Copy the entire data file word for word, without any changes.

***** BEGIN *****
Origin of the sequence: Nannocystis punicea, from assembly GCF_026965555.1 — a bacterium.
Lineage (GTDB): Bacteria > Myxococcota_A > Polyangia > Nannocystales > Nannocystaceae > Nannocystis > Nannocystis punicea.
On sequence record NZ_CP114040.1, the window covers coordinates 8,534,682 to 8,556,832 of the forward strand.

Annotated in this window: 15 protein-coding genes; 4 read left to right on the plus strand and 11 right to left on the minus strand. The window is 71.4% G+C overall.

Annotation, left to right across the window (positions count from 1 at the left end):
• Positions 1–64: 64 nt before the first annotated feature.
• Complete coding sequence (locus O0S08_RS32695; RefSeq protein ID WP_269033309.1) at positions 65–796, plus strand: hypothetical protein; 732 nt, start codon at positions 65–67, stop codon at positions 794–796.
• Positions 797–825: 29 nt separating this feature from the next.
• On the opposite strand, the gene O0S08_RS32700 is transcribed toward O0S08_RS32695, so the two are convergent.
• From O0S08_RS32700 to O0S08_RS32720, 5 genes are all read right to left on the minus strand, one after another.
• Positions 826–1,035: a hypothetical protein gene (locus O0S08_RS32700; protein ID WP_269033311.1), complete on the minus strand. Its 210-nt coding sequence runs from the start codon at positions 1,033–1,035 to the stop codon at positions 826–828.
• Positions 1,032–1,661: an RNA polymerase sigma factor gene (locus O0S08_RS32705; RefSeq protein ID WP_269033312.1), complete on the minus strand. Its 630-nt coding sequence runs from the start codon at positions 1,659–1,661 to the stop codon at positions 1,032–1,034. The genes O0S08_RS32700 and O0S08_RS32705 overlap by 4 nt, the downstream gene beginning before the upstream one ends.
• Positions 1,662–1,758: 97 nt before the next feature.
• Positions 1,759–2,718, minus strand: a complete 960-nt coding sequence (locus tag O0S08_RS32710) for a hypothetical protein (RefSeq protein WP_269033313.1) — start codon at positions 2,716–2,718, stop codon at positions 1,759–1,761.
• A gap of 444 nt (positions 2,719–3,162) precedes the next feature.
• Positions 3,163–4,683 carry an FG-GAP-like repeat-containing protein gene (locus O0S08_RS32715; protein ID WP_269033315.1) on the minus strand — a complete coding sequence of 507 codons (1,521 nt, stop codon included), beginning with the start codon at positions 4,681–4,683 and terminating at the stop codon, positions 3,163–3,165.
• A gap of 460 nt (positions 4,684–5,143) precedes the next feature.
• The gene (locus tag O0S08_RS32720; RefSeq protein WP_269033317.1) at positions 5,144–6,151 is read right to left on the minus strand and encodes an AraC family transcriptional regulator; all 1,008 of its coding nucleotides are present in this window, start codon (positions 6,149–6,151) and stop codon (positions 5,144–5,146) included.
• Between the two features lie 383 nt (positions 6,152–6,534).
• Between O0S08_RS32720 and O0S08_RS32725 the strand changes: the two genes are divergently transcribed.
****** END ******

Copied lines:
Origin of the sequence: Nannocystis punicea, from assembly GCF_026965555.1 — a bacterium.
Lineage (GTDB): Bacteria > Myxococcota_A > Polyangia > Nannocystales > Nannocystaceae > Nannocystis > Nannocystis punicea.
On sequence record NZ_CP114040.1, the window covers coordinates 8,534,682 to 8,556,832 of the forward strand.

Annotated in this window: 15 protein-coding genes; 4 read left to right on the plus strand and 11 right to left on the minus strand. The window is 71.4% G+C overall.

Annotation, left to right across the window (positions count from 1 at the left end):
• Positions 1–64: 64 nt before the first annotated feature.
• Complete coding sequence (locus O0S08_RS32695; RefSeq protein ID WP_269033309.1) at positions 65–796, plus strand: hypothetical protein; 732 nt, start codon at positions 65–67, stop codon at positions 794–796.
• Positions 797–825: 29 nt separating this feature from the next.
• On the opposite strand, the gene O0S08_RS32700 is transcribed toward O0S08_RS32695, so the two are convergent.
• From O0S08_RS32700 to O0S08_RS32720, 5 genes are all read right to left on the minus strand, one after another.
• Positions 826–1,035: a hypothetical protein gene (locus O0S08_RS32700; protein ID WP_269033311.1), complete on the minus strand. Its 210-nt coding sequence runs from the start codon at positions 1,033–1,035 to the stop codon at positions 826–828.
• Positions 1,032–1,661: an RNA polymerase sigma factor gene (locus O0S08_RS32705; RefSeq protein ID WP_269033312.1), complete on the minus strand. Its 630-nt coding sequence runs from the start codon at positions 1,659–1,661 to the stop codon at positions 1,032–1,034. The genes O0S08_RS32700 and O0S08_RS32705 overlap by 4 nt, the downstream gene beginning before the upstream one ends.
• Positions 1,662–1,758: 97 nt before the next feature.
• Positions 1,759–2,718, minus strand: a complete 960-nt coding sequence (locus tag O0S08_RS32710) for a hypothetical protein (RefSeq protein WP_269033313.1) — start codon at positions 2,716–2,718, stop codon at positions 1,759–1,761.
• A gap of 444 nt (positions 2,719–3,162) precedes the next feature.
• Positions 3,163–4,683 carry an FG-GAP-like repeat-containing protein gene (locus O0S08_RS32715; protein ID WP_269033315.1) on the minus strand — a complete coding sequence of 507 codons (1,521 nt, stop codon included), beginning with the start codon at positions 4,681–4,683 and terminating at the stop codon, positions 3,163–3,165.
• A gap of 460 nt (positions 4,684–5,143) precedes the next feature.
• The gene (locus tag O0S08_RS32720; RefSeq protein WP_269033317.1) at positions 5,144–6,151 is read right to left on the minus strand and encodes an AraC family transcriptional regulator; all 1,008 of its coding nucleotides are present in this window, start codon (positions 6,149–6,151) and stop codon (positions 5,144–5,146) included.
• Between the two features lie 383 nt (positions 6,152–6,534).
• Between O0S08_RS32720 and O0S08_RS32725 the strand changes: the two genes are divergently transcribed.